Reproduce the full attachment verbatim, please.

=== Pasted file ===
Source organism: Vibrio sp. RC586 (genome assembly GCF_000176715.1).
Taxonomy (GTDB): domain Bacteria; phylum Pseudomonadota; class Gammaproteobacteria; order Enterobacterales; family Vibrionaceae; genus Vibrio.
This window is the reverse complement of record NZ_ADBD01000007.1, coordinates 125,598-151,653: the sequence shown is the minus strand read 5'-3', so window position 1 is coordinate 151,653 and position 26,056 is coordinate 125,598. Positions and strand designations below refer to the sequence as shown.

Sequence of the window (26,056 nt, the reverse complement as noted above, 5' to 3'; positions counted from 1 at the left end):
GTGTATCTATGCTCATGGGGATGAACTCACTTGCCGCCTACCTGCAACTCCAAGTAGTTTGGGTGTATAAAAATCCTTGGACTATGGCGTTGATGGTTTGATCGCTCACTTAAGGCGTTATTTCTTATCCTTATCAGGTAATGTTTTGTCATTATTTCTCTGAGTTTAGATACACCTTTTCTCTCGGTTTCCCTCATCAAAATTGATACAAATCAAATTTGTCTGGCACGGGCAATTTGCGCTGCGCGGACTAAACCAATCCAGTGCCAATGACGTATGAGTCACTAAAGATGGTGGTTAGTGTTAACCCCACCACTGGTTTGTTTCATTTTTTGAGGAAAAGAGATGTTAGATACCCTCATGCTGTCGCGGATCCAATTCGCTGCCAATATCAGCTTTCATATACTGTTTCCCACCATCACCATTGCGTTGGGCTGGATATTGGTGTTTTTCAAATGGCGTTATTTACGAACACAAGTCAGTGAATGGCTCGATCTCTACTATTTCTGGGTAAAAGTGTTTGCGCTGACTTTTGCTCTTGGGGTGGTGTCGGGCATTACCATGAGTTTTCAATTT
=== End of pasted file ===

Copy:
Source organism: Vibrio sp. RC586 (genome assembly GCF_000176715.1).
Taxonomy (GTDB): domain Bacteria; phylum Pseudomonadota; class Gammaproteobacteria; order Enterobacterales; family Vibrionaceae; genus Vibrio.
This window is the reverse complement of record NZ_ADBD01000007.1, coordinates 125,598-151,653: the sequence shown is the minus strand read 5'-3', so window position 1 is coordinate 151,653 and position 26,056 is coordinate 125,598. Positions and strand designations below refer to the sequence as shown.

Sequence of the window (26,056 nt, the reverse complement as noted above, 5' to 3'; positions counted from 1 at the left end):
GTGTATCTATGCTCATGGGGATGAACTCACTTGCCGCCTACCTGCAACTCCAAGTAGTTTGGGTGTATAAAAATCCTTGGACTATGGCGTTGATGGTTTGATCGCTCACTTAAGGCGTTATTTCTTATCCTTATCAGGTAATGTTTTGTCATTATTTCTCTGAGTTTAGATACACCTTTTCTCTCGGTTTCCCTCATCAAAATTGATACAAATCAAATTTGTCTGGCACGGGCAATTTGCGCTGCGCGGACTAAACCAATCCAGTGCCAATGACGTATGAGTCACTAAAGATGGTGGTTAGTGTTAACCCCACCACTGGTTTGTTTCATTTTTTGAGGAAAAGAGATGTTAGATACCCTCATGCTGTCGCGGATCCAATTCGCTGCCAATATCAGCTTTCATATACTGTTTCCCACCATCACCATTGCGTTGGGCTGGATATTGGTGTTTTTCAAATGGCGTTATTTACGAACACAAGTCAGTGAATGGCTCGATCTCTACTATTTCTGGGTAAAAGTGTTTGCGCTGACTTTTGCTCTTGGGGTGGTGTCGGGCATTACCATGAGTTTTCAATTT